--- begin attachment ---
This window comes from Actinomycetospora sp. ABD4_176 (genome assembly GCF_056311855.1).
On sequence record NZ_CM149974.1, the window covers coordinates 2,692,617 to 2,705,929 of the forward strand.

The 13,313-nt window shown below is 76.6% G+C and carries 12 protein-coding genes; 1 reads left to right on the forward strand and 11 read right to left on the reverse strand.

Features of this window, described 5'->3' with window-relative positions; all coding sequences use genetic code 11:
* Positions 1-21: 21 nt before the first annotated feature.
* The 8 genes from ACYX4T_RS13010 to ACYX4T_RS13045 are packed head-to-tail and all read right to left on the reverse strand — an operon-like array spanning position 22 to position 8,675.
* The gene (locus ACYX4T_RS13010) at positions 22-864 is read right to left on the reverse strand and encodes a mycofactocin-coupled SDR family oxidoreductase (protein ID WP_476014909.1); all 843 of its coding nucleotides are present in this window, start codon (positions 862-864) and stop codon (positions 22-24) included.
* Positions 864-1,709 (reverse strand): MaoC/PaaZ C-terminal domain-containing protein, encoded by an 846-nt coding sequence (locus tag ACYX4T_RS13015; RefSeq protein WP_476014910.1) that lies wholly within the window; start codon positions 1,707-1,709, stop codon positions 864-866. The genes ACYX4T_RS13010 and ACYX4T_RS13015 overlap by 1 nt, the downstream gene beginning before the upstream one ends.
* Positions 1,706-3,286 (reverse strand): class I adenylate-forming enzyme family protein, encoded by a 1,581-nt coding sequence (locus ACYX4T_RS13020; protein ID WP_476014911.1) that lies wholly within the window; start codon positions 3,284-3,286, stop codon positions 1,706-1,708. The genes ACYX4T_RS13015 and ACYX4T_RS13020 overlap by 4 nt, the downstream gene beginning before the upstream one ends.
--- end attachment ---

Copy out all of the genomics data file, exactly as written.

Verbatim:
This window comes from Actinomycetospora sp. ABD4_176 (genome assembly GCF_056311855.1).
On sequence record NZ_CM149974.1, the window covers coordinates 2,692,617 to 2,705,929 of the forward strand.

The 13,313-nt window shown below is 76.6% G+C and carries 12 protein-coding genes; 1 reads left to right on the forward strand and 11 read right to left on the reverse strand.

Features of this window, described 5'->3' with window-relative positions; all coding sequences use genetic code 11:
* Positions 1-21: 21 nt before the first annotated feature.
* The 8 genes from ACYX4T_RS13010 to ACYX4T_RS13045 are packed head-to-tail and all read right to left on the reverse strand — an operon-like array spanning position 22 to position 8,675.
* The gene (locus ACYX4T_RS13010) at positions 22-864 is read right to left on the reverse strand and encodes a mycofactocin-coupled SDR family oxidoreductase (protein ID WP_476014909.1); all 843 of its coding nucleotides are present in this window, start codon (positions 862-864) and stop codon (positions 22-24) included.
* Positions 864-1,709 (reverse strand): MaoC/PaaZ C-terminal domain-containing protein, encoded by an 846-nt coding sequence (locus tag ACYX4T_RS13015; RefSeq protein WP_476014910.1) that lies wholly within the window; start codon positions 1,707-1,709, stop codon positions 864-866. The genes ACYX4T_RS13010 and ACYX4T_RS13015 overlap by 1 nt, the downstream gene beginning before the upstream one ends.
* Positions 1,706-3,286 (reverse strand): class I adenylate-forming enzyme family protein, encoded by a 1,581-nt coding sequence (locus ACYX4T_RS13020; protein ID WP_476014911.1) that lies wholly within the window; start codon positions 3,284-3,286, stop codon positions 1,706-1,708. The genes ACYX4T_RS13015 and ACYX4T_RS13020 overlap by 4 nt, the downstream gene beginning before the upstream one ends.